Thomas Wentworth Higginson, Cheerful Yesterdays, Index. (search)
. Spofford, Harriet (Prescott), 129, 130, 177, 178, 179. Sprague, A. B. R., 250. Spring, L. W., 207. Spring, Mrs., Rebecca, 230. Spuller, M., 300. Stackpole, J. L., 74. Stallknecht, F. S., 104. Stearns, G. L., 215, 217, 218, 221, 222. Steedman, Charles, 261. Stevens, A. D. , 229, 231. Stevens, C. E., 157, 158. Stewart, Dugald, H. Stillman, Mrs., 296. Storrow, Ann (Appleton), 7, 9. Storrow, Anne G., 7. Storrow, S. E., 74. Storrow, Thomas, 7, 8. Story, Joseph, 47- Story, W. W., 77. Story, William, 19, 22, 28. Story family, the, 75. Stowe, C. E. t 139, 178, 179, 180. Stowe, Harriet Beecher, 176, 177, 178, 179, 1800 213. Stowell, Martin, 147, 148, 149, 151, 153, 156, 157, 191, 198, 215. Straub, Mr., 209. Straub, Miss, 209. Strauss, D. F., 10r. Stuart, Gilbert, 280. Sullivan, J. L., 263. Sumner, Charles, 53, 125, 146, 175, 196, 267. Suttle, C. F., 148. Swift, J. L., 151. Swinburne, A. C., 289. Swiveller, Dick, 30. Tacitus, C. C., 360. Tadema
Mary Thacher Higginson, Thomas Wentworth Higginson: the story of his life, III: the boy student (search)
up when it was so sought after that we had one application from a Southwestern college which said that they had heard of f. B. K. and as they already had nine Greek letter societies it would be nice to have ten! In the college journal, the event is thus recorded: August, 1840. f. B. K. day—the greatest of my life so far. Rushed round till 9 on committee business—having carried the ribbons to Wheeler's room and put on my medal. . . . I went in [to dinner] later than was necessary—Judge Story and the grandees sat at the raised West end. First course I had was roast beef carved by White Simmons. 2nd, plum pudding and apple pie, then wine, fruit and segars—Passed a charming afternoon, lots of wit— the Judge always ready and always witty, as President. In the spring of his Junior year, Wentworth wrote:— Such a smile as today's! The 2nd English Oration, a first Bowdoin prize and good pieces accepted in the magazine—and I am for the present perfectly happy. Du
Mary Thacher Higginson, Thomas Wentworth Higginson: the story of his life, VI: in and out of the pulpit (search)
I belong by nature; and this seems a good place to do it. The congregation is very large and they desire very much that I should come. And it will very probably be so. Later he told his mother:— I was yesterday offered $1200 to give up Worcester and be Secretary to the Temperance Committee for another year. . . . There is a feeling of the necessity for a vigilant superintendence while the law is being enforced. I of course declined. His mother replied that she would let him choose his own way of doing good, not even saying, as Judge Story's mother did: Now, Jo, I've sat up and tended you many a night when you were a Baby, and don't you Dare not to be a great Man. She added that she did not even care to have him a great Man, except as greatness was achieved by interesting himself in the good of those within his reach. Steer clear your own way, she exclaimed, and the result I am sure will be right. . . . You object to beginning Life anew—remember you are not yet 3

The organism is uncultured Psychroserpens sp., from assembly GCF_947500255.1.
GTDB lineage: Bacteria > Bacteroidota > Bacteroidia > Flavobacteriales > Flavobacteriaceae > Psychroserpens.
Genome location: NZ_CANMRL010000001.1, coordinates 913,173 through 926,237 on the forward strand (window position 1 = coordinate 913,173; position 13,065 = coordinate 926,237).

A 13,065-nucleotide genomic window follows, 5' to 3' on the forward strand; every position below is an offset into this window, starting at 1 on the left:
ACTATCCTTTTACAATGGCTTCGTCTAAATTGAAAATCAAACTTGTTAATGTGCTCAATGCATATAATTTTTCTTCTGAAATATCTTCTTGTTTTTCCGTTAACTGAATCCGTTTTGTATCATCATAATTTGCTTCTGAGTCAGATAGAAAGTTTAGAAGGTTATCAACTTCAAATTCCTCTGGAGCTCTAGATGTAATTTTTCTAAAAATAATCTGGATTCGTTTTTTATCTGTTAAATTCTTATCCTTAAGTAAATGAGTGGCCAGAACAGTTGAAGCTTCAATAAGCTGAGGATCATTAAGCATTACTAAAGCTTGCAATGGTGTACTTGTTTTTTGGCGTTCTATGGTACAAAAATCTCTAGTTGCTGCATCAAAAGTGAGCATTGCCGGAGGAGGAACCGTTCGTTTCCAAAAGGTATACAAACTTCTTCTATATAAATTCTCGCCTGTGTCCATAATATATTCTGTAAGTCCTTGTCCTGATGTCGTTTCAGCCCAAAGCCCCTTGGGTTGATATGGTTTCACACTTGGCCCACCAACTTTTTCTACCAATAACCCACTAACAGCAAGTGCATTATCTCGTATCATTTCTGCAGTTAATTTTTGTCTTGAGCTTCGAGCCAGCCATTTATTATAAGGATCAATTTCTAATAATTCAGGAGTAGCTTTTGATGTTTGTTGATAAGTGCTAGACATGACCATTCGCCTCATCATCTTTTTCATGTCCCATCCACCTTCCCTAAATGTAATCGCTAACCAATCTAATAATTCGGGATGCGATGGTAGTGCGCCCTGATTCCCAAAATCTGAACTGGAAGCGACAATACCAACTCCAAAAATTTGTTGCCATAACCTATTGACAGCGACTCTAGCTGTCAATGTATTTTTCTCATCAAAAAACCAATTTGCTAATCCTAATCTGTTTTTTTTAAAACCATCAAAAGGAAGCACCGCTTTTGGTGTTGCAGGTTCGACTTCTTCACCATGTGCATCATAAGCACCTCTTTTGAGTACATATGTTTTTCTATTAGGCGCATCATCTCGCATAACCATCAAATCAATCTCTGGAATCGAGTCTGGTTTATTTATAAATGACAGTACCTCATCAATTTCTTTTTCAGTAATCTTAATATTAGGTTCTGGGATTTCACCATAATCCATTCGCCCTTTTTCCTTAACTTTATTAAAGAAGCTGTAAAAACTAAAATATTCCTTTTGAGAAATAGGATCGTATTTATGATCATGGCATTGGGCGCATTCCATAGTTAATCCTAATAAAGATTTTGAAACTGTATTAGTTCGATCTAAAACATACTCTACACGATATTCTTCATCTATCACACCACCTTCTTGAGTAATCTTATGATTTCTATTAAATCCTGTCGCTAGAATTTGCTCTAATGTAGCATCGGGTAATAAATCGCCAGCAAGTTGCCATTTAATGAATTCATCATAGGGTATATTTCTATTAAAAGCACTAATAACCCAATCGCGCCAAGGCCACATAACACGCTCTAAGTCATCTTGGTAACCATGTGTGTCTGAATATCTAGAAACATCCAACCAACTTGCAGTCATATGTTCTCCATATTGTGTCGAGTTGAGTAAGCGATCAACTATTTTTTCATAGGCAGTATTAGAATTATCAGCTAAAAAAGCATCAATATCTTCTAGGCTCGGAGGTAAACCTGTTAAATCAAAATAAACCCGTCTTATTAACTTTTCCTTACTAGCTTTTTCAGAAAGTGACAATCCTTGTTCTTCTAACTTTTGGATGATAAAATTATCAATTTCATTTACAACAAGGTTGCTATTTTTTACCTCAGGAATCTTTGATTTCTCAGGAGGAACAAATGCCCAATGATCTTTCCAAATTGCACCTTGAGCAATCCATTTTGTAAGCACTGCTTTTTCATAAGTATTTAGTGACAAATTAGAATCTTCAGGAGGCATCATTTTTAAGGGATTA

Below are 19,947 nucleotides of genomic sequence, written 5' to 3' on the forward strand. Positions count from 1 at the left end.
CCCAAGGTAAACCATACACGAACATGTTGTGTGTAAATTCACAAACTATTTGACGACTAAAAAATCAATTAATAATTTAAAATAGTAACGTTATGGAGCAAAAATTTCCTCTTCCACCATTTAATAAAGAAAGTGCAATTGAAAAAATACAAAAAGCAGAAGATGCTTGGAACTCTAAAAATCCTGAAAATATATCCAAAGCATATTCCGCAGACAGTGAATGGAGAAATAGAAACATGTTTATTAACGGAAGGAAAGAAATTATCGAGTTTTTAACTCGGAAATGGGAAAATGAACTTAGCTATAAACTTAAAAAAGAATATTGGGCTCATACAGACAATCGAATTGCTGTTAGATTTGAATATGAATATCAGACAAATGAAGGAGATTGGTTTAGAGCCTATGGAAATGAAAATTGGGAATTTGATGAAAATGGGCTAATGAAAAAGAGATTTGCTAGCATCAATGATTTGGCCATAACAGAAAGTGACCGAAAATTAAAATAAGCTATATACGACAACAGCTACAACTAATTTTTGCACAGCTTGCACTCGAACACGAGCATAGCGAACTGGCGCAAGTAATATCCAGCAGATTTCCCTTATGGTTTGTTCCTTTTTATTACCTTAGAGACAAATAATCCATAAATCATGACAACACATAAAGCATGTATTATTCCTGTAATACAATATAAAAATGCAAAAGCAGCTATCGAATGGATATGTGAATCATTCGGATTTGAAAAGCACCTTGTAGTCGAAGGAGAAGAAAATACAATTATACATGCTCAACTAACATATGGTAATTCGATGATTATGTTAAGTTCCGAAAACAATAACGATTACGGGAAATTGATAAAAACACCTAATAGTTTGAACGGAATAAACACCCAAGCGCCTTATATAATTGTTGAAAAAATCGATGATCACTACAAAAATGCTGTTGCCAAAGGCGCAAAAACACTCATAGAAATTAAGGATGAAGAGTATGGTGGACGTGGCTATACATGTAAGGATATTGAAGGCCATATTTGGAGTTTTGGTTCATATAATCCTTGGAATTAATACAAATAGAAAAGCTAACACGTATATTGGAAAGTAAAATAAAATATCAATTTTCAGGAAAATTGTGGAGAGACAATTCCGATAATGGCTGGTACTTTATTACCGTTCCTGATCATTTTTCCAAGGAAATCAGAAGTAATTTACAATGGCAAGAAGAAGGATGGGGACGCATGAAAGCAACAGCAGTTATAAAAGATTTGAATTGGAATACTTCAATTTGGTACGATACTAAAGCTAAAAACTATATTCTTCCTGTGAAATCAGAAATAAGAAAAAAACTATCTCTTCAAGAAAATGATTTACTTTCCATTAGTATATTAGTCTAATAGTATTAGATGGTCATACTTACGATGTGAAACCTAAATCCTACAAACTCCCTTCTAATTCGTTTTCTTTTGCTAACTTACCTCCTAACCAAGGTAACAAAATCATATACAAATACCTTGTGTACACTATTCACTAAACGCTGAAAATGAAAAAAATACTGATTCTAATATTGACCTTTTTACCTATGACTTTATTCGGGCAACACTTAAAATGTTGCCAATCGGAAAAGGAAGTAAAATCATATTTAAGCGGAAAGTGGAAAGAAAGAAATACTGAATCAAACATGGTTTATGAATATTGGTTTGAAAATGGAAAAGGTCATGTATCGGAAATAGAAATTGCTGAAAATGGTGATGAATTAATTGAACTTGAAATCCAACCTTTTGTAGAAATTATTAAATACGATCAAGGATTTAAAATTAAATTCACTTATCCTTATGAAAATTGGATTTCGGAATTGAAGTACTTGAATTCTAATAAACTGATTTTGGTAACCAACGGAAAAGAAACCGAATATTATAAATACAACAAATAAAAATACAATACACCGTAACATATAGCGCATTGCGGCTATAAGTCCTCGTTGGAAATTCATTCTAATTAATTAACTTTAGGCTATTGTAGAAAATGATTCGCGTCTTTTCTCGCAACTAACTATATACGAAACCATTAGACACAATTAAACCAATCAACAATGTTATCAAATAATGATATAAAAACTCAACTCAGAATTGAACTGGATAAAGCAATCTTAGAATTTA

Mary Thacher Higginson, Thomas Wentworth Higginson: the story of his life, XV: journeys (search)
uished looking man, a handsome likeness of his grandpapa. And later:— To tea at William Wordsworth's, returning on donkeys. W. W. is the favorite grandson of the poet. The next extract is from a Florence letter:— May 23. To-day I lunched with the Marchesa Peruzzi de Medici. She is the daughter of Story the sculptor. She lives in a narrow street. You come up a fine stairway into a series of dark high rooms, with some quaint old furniture, frescoed walls and many traces of Story's sculpture work. Out of one parlor opens a small private chapel. I waited a while and heard a door open softly and in glided a little elderly woman, quiet as possible, and putting out a shy soft hand to me. I was quite bewildered by her being so much older in appearance and more unworldly than the brilliant society woman I had expected; and when she sat down with an anxious look and seemed to wait for me, I reverted to the subject which led me there and said, I was very sorry that Mr. Wal